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Mortal DoubtTransnational Gangs and Social Order in Guatemala City$
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Anthony W. Fontes

Print publication date: 2018

Print ISBN-13: 9780520297081

Published to California Scholarship Online: May 2019

DOI: 10.1525/california/9780520297081.001.0001

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PRINTED FROM CALIFORNIA SCHOLARSHIP ONLINE (www.california.universitypressscholarship.com). (c) Copyright University of California Press, 2021. All Rights Reserved. An individual user may print out a PDF of a single chapter of a monograph in CALSO for personal use.date: 22 October 2021

Liminal Redemption

Liminal Redemption

Chapter:
(p.209) Chapter 6 Liminal Redemption
Source:
Mortal Doubt
Author(s):

Anthony W. Fontes

Publisher:
University of California Press
DOI:10.1525/california/9780520297081.003.0013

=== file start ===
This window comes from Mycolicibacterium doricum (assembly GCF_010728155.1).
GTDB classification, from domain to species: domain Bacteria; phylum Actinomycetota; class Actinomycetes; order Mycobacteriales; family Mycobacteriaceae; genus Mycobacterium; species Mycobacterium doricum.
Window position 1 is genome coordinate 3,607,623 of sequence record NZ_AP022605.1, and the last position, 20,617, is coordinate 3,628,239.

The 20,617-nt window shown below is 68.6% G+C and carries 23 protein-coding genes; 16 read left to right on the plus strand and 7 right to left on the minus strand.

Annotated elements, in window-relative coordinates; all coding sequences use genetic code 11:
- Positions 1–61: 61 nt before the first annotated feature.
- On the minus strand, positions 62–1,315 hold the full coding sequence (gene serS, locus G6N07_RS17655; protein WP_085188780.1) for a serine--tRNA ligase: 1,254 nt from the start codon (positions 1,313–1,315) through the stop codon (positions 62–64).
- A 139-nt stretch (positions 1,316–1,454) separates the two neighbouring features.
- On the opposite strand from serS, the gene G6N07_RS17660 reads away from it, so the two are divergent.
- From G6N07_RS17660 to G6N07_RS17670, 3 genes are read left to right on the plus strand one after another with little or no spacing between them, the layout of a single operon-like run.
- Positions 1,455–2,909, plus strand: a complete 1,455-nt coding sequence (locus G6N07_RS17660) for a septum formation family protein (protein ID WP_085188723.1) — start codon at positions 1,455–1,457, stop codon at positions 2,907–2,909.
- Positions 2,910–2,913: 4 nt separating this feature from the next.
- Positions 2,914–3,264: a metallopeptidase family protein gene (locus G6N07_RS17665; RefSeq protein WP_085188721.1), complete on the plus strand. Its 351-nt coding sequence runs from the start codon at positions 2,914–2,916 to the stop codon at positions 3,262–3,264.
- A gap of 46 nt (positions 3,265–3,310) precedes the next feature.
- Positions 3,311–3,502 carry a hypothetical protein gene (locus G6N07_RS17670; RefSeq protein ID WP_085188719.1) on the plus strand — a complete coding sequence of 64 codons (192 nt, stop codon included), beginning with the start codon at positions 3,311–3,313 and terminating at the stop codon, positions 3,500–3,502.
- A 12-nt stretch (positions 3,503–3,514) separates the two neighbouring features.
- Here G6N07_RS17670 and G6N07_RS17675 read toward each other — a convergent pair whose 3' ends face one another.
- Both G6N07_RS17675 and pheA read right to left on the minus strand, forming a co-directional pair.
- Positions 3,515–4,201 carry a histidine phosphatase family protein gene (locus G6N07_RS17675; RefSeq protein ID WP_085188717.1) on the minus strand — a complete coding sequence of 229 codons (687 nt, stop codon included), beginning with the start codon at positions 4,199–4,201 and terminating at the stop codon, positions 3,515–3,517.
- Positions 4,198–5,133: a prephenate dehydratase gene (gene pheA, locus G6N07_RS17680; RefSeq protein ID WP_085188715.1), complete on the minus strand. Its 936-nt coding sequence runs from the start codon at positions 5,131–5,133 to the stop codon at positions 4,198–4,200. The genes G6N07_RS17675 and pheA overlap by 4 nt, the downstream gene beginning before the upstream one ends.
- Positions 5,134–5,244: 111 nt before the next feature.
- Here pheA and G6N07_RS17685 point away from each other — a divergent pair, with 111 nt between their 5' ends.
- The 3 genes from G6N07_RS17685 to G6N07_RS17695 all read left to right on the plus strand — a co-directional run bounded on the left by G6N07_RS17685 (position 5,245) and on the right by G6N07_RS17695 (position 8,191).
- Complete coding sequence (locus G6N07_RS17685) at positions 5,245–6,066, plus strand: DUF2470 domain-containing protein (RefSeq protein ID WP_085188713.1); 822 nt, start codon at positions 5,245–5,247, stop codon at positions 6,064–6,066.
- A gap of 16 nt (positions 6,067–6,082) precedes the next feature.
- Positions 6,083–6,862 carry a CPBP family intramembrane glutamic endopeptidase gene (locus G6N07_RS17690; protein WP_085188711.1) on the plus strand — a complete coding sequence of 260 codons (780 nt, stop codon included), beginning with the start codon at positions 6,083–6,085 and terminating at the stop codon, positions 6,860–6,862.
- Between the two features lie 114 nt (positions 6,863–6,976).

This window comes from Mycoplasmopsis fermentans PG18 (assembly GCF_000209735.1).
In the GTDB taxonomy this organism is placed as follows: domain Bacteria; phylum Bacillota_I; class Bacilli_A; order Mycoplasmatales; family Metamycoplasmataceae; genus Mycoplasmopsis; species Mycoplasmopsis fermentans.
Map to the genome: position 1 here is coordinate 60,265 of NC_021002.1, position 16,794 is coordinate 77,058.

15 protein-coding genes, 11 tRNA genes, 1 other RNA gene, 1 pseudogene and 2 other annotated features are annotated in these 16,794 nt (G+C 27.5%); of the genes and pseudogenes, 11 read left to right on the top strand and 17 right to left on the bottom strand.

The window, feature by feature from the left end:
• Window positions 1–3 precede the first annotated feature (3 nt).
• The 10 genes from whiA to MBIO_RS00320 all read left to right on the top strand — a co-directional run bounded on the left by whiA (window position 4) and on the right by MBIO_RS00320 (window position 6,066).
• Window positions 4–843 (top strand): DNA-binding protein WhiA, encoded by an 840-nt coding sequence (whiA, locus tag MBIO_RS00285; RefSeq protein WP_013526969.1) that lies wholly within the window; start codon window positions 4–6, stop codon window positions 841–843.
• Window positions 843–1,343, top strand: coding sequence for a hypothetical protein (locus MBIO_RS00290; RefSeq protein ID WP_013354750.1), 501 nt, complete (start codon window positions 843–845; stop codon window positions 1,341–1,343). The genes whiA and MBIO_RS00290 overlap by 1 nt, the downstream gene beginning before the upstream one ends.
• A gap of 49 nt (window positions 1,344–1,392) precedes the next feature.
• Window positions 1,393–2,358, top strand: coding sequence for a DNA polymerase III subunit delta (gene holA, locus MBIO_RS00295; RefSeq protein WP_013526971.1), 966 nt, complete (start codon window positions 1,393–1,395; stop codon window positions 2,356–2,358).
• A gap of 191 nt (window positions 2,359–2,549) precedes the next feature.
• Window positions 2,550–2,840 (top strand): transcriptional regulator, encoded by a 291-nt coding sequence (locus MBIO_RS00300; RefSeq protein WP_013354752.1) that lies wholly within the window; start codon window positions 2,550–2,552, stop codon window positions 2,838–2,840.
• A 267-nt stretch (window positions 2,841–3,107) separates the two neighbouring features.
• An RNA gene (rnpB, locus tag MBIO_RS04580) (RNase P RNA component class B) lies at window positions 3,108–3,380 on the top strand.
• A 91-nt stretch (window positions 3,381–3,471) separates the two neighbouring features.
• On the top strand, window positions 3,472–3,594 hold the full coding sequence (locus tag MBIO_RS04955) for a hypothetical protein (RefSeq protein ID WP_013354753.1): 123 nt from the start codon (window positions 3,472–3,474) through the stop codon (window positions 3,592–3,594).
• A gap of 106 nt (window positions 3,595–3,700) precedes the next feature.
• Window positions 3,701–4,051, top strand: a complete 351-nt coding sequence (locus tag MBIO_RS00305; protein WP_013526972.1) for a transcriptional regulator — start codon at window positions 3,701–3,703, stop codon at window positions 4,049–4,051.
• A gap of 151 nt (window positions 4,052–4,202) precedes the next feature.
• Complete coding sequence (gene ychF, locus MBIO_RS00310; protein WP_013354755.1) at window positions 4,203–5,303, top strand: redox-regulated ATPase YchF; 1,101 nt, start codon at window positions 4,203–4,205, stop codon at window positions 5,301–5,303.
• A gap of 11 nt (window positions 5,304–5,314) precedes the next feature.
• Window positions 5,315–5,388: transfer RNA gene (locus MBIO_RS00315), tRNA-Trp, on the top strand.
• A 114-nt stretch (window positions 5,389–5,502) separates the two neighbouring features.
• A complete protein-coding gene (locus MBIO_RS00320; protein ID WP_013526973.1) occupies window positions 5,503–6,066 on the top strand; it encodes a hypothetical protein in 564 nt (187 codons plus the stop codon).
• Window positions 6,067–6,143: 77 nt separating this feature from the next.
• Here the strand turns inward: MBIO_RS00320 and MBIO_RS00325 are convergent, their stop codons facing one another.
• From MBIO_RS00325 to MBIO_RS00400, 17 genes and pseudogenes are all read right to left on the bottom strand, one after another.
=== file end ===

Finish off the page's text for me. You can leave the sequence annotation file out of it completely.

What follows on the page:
When a marero seeks to be something other than a marero, what scripts can possibly make this transformation legible—to himself, to his gang, and to his community—and what routes can lead away from a violent death so certain that it seems like fate? This chapter details the disappearing escape routes for gang members who try to leave gang life behind. Collective conceptions of the maras and mareros as fit only for extermination mean that former gang members must find ways to “perform” this shift to convince others, often drawing on Evangelical Christianity as a means to find belonging outside the gangs. It discusses the built-in conundrums involved in how church groups, members of the Guatemalan public, and international funding organizations, among others, seek to measure and pinpoint whether and how a gang member has redeemed himself. The chapter moves through former gang member “conversion narratives” before returning to Calavera’s story of seeking to survive after leaving prison and the moments of chance and contingency that shape his struggle.

Keywords:   Guatemala, Central America, gangs, liminal, Evangelical Christianity, conversion narratives

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